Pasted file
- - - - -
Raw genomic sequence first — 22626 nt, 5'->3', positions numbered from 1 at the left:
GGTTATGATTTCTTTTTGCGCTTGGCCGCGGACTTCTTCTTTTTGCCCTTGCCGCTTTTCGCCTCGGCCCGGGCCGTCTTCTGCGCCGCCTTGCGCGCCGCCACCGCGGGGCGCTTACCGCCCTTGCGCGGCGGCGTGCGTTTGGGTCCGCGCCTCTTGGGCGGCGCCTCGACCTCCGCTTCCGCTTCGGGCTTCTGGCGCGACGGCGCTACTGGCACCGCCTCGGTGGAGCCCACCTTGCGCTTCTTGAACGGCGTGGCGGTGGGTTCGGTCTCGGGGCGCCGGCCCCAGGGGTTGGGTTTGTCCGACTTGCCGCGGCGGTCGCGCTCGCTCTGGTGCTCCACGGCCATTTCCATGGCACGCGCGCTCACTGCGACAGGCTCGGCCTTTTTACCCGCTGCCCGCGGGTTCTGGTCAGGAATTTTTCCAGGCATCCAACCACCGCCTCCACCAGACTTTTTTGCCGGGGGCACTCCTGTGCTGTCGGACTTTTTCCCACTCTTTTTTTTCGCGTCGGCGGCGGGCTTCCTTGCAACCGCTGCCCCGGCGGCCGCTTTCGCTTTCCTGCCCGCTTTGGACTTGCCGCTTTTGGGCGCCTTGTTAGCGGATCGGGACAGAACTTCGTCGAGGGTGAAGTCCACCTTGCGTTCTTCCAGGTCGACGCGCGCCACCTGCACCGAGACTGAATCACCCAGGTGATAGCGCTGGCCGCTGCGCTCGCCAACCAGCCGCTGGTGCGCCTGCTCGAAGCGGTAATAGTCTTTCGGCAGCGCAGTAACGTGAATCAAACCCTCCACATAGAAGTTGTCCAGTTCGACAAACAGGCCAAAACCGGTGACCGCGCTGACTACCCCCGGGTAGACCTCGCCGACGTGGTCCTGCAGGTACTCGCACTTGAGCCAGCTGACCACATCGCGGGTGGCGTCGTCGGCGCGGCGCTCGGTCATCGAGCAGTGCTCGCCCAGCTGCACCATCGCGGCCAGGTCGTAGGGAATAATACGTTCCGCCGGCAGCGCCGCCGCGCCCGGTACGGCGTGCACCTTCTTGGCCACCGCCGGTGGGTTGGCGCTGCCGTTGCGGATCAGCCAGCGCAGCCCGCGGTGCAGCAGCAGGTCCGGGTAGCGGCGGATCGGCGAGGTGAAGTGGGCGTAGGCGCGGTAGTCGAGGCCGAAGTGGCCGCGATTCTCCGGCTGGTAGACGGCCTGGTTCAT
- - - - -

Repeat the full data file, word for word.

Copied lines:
Raw genomic sequence first — 22626 nt, 5'->3', positions numbered from 1 at the left:
GGTTATGATTTCTTTTTGCGCTTGGCCGCGGACTTCTTCTTTTTGCCCTTGCCGCTTTTCGCCTCGGCCCGGGCCGTCTTCTGCGCCGCCTTGCGCGCCGCCACCGCGGGGCGCTTACCGCCCTTGCGCGGCGGCGTGCGTTTGGGTCCGCGCCTCTTGGGCGGCGCCTCGACCTCCGCTTCCGCTTCGGGCTTCTGGCGCGACGGCGCTACTGGCACCGCCTCGGTGGAGCCCACCTTGCGCTTCTTGAACGGCGTGGCGGTGGGTTCGGTCTCGGGGCGCCGGCCCCAGGGGTTGGGTTTGTCCGACTTGCCGCGGCGGTCGCGCTCGCTCTGGTGCTCCACGGCCATTTCCATGGCACGCGCGCTCACTGCGACAGGCTCGGCCTTTTTACCCGCTGCCCGCGGGTTCTGGTCAGGAATTTTTCCAGGCATCCAACCACCGCCTCCACCAGACTTTTTTGCCGGGGGCACTCCTGTGCTGTCGGACTTTTTCCCACTCTTTTTTTTCGCGTCGGCGGCGGGCTTCCTTGCAACCGCTGCCCCGGCGGCCGCTTTCGCTTTCCTGCCCGCTTTGGACTTGCCGCTTTTGGGCGCCTTGTTAGCGGATCGGGACAGAACTTCGTCGAGGGTGAAGTCCACCTTGCGTTCTTCCAGGTCGACGCGCGCCACCTGCACCGAGACTGAATCACCCAGGTGATAGCGCTGGCCGCTGCGCTCGCCAACCAGCCGCTGGTGCGCCTGCTCGAAGCGGTAATAGTCTTTCGGCAGCGCAGTAACGTGAATCAAACCCTCCACATAGAAGTTGTCCAGTTCGACAAACAGGCCAAAACCGGTGACCGCGCTGACTACCCCCGGGTAGACCTCGCCGACGTGGTCCTGCAGGTACTCGCACTTGAGCCAGCTGACCACATCGCGGGTGGCGTCGTCGGCGCGGCGCTCGGTCATCGAGCAGTGCTCGCCCAGCTGCACCATCGCGGCCAGGTCGTAGGGAATAATACGTTCCGCCGGCAGCGCCGCCGCGCCCGGTACGGCGTGCACCTTCTTGGCCACCGCCGGTGGGTTGGCGCTGCCGTTGCGGATCAGCCAGCGCAGCCCGCGGTGCAGCAGCAGGTCCGGGTAGCGGCGGATCGGCGAGGTGAAGTGGGCGTAGGCGCGGTAGTCGAGGCCGAAGTGGCCGCGATTCTCCGGCTGGTAGACGGCCTGGTTCAT